• [16:43] How to learn to recognize your own emotions and utilize those to develop your priorities. And how Michael used group therapy in his rehab process to build self-awareness – and how he learned to dismiss the negative cultural role models of quiet gruff men who are out of touch with their emotions.
  • [24:52] The need for defining specific and measurable goals, and the formula of breaking down a long-term goal into sub-goals and processes that make it “inevitable” to achieve that outcome.
  • [30:40] The importance of picking a goal that gives you a certain amount of pleasure, and the fallacy of “falling [totally] in love with the journey.” And how to focus on a specific on a specific outcome without becoming emotionally dependent upon achieving those results.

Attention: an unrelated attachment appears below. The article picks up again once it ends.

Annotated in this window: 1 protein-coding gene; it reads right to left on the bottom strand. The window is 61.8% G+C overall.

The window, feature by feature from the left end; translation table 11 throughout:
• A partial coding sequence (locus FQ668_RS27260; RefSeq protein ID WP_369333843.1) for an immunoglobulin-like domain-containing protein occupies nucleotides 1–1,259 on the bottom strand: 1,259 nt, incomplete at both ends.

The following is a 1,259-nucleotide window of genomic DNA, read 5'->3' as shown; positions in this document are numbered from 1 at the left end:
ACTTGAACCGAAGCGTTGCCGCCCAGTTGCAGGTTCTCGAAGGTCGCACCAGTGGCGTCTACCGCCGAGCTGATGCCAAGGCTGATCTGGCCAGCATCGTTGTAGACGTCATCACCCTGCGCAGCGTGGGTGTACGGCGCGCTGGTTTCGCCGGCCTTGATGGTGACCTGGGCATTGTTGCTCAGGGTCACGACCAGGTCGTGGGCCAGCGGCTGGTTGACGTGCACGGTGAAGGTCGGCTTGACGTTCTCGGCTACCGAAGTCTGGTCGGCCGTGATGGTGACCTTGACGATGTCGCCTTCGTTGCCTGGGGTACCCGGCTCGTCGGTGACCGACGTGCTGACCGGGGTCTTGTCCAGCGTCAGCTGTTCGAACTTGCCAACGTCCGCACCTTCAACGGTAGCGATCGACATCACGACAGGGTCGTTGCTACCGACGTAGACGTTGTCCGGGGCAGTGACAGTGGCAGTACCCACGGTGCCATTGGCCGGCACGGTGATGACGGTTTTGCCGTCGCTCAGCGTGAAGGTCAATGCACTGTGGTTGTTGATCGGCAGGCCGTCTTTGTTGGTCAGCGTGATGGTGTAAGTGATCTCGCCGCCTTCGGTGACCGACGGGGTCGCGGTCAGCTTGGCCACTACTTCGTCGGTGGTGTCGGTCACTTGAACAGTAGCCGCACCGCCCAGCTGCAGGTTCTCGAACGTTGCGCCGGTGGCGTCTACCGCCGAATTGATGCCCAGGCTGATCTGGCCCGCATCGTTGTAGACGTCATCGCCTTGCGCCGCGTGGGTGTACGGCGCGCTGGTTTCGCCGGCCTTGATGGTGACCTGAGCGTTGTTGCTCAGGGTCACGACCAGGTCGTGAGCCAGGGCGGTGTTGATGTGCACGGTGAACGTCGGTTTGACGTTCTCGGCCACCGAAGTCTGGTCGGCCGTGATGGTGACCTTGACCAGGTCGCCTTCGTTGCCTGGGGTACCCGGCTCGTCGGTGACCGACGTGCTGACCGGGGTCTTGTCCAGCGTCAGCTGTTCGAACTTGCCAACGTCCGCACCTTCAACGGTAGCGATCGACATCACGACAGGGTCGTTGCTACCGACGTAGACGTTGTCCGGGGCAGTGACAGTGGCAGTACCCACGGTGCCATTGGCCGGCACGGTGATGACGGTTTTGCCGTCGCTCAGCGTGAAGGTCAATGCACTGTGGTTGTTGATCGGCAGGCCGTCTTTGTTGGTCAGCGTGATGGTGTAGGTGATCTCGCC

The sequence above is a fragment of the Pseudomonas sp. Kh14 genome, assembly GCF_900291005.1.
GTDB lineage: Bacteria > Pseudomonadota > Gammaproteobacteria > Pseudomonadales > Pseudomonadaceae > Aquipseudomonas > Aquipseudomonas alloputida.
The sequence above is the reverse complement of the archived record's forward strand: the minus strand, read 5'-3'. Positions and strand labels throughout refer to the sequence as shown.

• [37:44] Rolling out a personal development program for the staff at Working Against Gravity – and getting real buy-in and accountability for behavior change (rather than just having people treat the concepts as “motivational quotes”)
  • [41:55] Committing to truly sharing emotions in group therapy, and the value in being authentic in expressing emotions – and Michael’s history of walling himself off from others during his addiction
  • [49:19] Being surrounded with other people who are into self-development and getting spacey with the Barbell Shrugged guys and Angelo Sisco. And how diving into your past and looking at what your faults are “will naturally and quickly improve your mindset tenfold.”
  • [01:00:14] How the Brute Strength Podcast both builds trust with Michael’s audience – and how it facilitates having deep discussions with thought leaders